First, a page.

I discovered the art of David Lynch entirely by accident, although I had shown a keen interest in films from a relatively young age, I usually arrived at them by way of the star appearing in them. As a budding actor I wanted to study the tory lanes height and through watching the likes of James Stewart, Jack Lemmon, Peter Sellers and Robert DeNiro, I became aware of the writers and directors behind the camera. Stewart led me to Alfred Hitchcock, Lemmon to Billy Wilder, Sellers to Stanley Kubrick, DeNiro to Martin Scorsese and so on; all great artists but, by and large, part of the acceptable face of "Off Hollywood".
I was extremely lucky to be a teenager during the 1980s boom of home video and within a 10 minute walk of my parents' house was a small independent video rental store with a fairly eclectic collection which, in one school summer holiday, I started to work my way through. The store owner was quite lax about the age certification and, at 16, I was able to rent 18 certificate movies without too much difficulty. He also must have had more than a cursory knowledge of the titles because on one shelf he had stacked in order Young Frankenstein, The Elephant Man, Eraserhead, River's Edge, Blue Velvet and Dune, I believe, I watched them in that order.
In 1990, whist I was studying A-Level English & Drama, I went to see Wild At Heart at the cinema 3 times during the first week of its release and later that year Twin Peaks was on television and I knew that this was unlike anything I had ever experienced in the mainstream before. As Lynch went on to make Lost Highway and Mulholland Drive and my knowledge of cinematic history deepened I could trace influences of Hitchcock and Kubrick in Lynch's work and recognise that Twin Peaks owed something to Patrick McGoohan's seminal, cult TV series, The Prisoner.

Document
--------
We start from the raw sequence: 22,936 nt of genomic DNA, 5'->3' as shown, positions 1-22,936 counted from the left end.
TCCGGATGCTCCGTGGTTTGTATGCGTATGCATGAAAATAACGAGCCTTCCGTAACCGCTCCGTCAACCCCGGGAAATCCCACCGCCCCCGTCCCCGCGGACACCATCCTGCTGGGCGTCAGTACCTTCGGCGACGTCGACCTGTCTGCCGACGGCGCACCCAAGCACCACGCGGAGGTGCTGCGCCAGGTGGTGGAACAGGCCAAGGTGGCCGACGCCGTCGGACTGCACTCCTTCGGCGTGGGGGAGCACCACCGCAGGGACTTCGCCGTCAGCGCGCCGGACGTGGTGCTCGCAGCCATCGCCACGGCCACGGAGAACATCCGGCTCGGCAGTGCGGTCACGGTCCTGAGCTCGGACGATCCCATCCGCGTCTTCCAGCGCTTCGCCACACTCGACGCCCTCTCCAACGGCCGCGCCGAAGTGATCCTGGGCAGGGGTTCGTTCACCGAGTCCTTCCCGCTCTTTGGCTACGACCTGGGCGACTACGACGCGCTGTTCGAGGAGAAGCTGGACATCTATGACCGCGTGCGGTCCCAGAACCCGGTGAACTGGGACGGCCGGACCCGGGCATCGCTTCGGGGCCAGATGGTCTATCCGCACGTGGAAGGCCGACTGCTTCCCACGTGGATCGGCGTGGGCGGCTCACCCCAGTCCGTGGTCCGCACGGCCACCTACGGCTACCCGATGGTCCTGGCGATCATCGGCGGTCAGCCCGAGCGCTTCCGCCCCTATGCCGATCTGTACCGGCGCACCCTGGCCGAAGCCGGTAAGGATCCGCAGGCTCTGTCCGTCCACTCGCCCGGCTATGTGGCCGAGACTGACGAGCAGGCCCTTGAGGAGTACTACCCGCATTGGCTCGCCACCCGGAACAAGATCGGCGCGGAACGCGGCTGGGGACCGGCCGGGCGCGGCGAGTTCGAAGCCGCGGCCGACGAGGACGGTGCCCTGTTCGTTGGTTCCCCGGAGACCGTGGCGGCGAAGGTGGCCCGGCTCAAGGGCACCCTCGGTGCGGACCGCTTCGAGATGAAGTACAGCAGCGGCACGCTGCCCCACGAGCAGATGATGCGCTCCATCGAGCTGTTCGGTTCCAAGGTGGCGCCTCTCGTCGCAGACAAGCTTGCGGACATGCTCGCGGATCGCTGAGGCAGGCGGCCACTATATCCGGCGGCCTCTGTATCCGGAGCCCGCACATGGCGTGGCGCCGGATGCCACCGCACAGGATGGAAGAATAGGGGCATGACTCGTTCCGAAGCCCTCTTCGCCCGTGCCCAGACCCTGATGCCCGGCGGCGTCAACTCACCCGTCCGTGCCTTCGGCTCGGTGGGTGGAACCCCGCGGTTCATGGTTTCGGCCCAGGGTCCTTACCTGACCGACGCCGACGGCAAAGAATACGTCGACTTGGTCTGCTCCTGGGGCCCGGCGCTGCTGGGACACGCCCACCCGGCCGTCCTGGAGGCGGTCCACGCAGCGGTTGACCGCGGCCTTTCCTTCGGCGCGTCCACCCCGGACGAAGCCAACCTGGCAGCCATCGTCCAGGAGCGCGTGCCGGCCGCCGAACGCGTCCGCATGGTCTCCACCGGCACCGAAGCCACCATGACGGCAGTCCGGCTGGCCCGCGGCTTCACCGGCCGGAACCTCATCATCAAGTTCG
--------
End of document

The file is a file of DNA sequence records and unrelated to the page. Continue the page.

After training as a painter at the Pennsylvania Academy Of Fine Art and experimenting with short stop motion films like The Grandmother, Lynch relocated to Los Angeles and was awarded a grant by the American Film Institute to make his first feature length film, Eraserhead. The movie was to take the best part of 7 years to complete and contains visual images that were to reoccur regularly in Lynch's subsequent works; most notably stark electric lighting, industrial ambient sound, and a startling appearance of Jack Nance, as Henry, the father of the mutant baby which preoccupies the film.
Lynch, who famously avoids giving specific interpretations of his work, acknowledges that Eraserhead was a visual poem inspired by his life as a student in Philadelphia and unexpectedly becoming a father at the age of 22. The film was a favourite of Stanley Kubrick who used to screen it privately to guests, and on the basis of viewing it, producer Mel Brooks was to offer David his next directorial project, The Elephant Man, starring John Hurt in the title role, Anthony Hopkins and Brooks' wife, Anne Bancroft. The film revealed Lynch's ability to engage an audience on an emotional level and not just be a conjurer of surrealist imagery.
The critical success of The Elephant Man saw Lynch almost directing the 2nd (or 5th if you were born in 1990s!) film in George Lucas' Star Wars saga but instead he was assigned to the Dino De Laurentis epic Dune, a big-budget adaptation of Frank Herbert's sprawling Sci-Fi chronicles. The film was not a financial success and personally for Lynch it was a traumatic experience because he didn't have final cut, but from the ashes of Dune was born what many feel to be Lynch's masterpiece, Blue Velvet, again produced by the De Laurentis company.